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A Day In the Life: Yoga Practitioner Hannah '@GypsyOn__' Haller

You may have seen (or even follow!) Hannah Haller’s fascinating yoga poses on Instagram, but you may not know much about the girl behind @GypsyOn__, a blog and social media account dedicated to acroyoga, a study of yoga that combines acrobatics and is done with a partner.  Haller has been practicing acroyoga since 2015 and currently travels the globe to lead yoga retreats and festivals. She demonstrates her practice on Instagram through videos and photos that feature her acroyoga partner and boyfriend, Pablo, and their dog Nalu.

Lively: Can you walk us through a day in the life of Hannah (GypsyOn__) Haller?

Hannah Haller: Sure! When we are not traveling for retreats or festivals we are total homebodies! I’m very intuitive when it comes to pretty much all things life. I think it keeps things interesting and fun as well as providing adequate space for me to decide what my body needs on any given day. Sometimes we get up and immediately take Nalu (my dog) to the springs or to the park or for a hike, while others I’ll choose yoga or work before getting to the greenbelt. Regardless of timing though, we always include a long walk or hike in the woods, a swim if we can, and plenty of yoga and acroyoga in our day. 

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L: When and why did you start @GypsyOn__ on Instagram? 

HH: GypsyOn was something I saw while I was living in Cape Town, South Africa and I couldn’t get it out of my mind for the longest time. One day while I was living in Bondi Beach, Australia I went to have it tattooed on my arm, at the elbow. When I moved back into the USA in ’15 I was changing my Instagram page from a travel account to a yoga account. I deleted the entire page just to make a new one that same day. I was @gypsyon_ but they won’t let you use the same name within 24 hours and I wanted that name so I became @gypsyon__ (with two underscores).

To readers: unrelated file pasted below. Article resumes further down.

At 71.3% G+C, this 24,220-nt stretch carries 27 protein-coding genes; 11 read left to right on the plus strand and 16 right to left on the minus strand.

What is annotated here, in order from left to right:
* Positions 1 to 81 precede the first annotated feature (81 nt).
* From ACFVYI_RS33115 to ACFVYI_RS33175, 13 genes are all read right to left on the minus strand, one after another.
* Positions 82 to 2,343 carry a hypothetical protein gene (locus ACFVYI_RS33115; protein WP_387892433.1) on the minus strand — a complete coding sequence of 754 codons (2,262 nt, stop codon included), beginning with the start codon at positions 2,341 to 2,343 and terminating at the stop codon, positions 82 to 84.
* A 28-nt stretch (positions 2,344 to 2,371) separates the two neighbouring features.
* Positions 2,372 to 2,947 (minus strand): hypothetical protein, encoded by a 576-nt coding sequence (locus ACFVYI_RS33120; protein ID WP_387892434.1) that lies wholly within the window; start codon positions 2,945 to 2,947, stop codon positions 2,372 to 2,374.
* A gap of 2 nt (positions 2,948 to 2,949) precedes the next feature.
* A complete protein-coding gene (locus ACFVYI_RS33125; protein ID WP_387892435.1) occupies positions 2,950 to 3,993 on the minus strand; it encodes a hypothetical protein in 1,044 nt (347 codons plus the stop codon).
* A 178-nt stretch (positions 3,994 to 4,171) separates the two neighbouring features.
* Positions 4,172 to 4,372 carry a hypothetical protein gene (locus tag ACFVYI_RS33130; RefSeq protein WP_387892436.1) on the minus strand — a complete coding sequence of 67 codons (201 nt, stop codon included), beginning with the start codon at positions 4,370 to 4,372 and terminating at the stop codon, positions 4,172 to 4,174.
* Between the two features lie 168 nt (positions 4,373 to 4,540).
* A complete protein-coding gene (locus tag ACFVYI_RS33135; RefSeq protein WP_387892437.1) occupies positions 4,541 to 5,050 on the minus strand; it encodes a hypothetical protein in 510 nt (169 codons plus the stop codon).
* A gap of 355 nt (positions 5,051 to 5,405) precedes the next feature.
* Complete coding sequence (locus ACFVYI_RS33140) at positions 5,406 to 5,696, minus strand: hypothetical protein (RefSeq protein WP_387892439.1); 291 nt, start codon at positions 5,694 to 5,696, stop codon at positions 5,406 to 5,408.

L: How and why did you start yoga? 

HH: I began practicing yoga (the first time) in ’05. I found a studio I loved in my home town but I was still pretty young and I moved to Los Angeles shortly after. I didn’t find another studio that resonated with me (although I didn’t look much while living in LA!) until I lived in Cape Town in ’11. Things were changing in my life then and I was doing some serious soul searching. I found myself walking to the studio sometimes three times a day for classes. With no plans to return to South Africa I found myself right back there, where I’d left off a year before, after months of traveling through Europe, the Middle East, and Africa.

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Tell us your practice style and how did you choose your yoga method? 

HH: I think we all have an individual style whether we know it or not. Of course any teachers you’ve had along the way will help you develop that or influence it, if you will. Other than my trainings, structured classes have been few and far between for me. I like to work from home, in my space, moving as slowly as I possibly can.